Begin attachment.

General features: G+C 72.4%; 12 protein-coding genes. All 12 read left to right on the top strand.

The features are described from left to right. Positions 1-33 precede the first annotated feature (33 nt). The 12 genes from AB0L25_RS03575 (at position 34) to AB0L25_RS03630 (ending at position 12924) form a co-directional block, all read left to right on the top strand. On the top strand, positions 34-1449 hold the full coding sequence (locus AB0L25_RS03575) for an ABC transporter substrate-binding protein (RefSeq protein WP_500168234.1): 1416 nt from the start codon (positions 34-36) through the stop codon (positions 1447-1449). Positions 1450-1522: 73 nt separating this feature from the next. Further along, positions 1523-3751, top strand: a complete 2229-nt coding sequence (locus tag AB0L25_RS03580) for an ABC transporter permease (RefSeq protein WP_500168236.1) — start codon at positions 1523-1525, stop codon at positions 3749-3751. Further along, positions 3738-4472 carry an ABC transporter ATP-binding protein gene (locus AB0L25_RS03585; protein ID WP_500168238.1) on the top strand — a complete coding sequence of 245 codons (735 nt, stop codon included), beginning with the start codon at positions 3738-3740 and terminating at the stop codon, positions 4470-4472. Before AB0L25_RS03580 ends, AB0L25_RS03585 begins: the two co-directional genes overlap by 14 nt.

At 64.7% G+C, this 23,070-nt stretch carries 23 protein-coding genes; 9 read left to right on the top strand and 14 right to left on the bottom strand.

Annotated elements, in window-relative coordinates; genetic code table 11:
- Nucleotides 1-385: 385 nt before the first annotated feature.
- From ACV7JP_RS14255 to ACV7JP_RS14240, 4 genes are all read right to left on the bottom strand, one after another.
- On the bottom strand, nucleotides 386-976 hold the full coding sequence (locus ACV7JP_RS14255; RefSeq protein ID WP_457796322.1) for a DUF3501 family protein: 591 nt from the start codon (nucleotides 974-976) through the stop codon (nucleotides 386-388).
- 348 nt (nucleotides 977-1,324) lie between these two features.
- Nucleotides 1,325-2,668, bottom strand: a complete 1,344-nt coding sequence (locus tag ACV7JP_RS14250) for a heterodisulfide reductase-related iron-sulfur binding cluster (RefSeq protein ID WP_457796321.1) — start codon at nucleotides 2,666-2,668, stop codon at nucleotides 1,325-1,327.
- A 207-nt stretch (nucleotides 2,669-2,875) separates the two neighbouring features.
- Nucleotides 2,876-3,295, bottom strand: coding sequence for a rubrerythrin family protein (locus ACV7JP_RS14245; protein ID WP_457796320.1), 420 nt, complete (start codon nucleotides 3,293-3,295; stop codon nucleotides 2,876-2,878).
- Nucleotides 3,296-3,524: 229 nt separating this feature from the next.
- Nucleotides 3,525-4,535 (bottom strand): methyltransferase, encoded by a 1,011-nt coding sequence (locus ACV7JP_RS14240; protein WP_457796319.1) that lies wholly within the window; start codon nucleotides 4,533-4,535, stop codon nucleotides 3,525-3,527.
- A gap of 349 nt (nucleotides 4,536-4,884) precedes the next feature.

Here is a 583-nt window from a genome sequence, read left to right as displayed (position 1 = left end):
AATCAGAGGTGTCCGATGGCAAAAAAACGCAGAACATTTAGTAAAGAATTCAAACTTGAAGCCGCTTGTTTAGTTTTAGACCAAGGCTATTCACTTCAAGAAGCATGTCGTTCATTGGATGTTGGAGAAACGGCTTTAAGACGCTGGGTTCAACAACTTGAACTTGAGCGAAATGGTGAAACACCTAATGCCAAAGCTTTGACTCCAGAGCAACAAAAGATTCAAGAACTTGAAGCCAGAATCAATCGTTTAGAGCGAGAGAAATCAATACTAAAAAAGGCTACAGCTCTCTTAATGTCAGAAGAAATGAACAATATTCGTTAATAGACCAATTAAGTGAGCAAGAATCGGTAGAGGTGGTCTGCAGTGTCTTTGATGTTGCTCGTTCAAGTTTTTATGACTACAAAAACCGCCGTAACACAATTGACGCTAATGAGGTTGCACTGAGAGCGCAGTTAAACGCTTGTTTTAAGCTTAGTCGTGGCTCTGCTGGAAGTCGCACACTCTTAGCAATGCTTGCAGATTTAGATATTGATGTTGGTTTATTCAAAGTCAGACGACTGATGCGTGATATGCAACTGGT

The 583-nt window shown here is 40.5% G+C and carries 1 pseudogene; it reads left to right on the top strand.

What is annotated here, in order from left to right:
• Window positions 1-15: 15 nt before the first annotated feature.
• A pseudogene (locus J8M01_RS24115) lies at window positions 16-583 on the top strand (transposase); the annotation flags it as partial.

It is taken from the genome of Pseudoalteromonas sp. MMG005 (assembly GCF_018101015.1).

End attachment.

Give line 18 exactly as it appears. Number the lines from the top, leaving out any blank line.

What is annotated here, in order from left to right: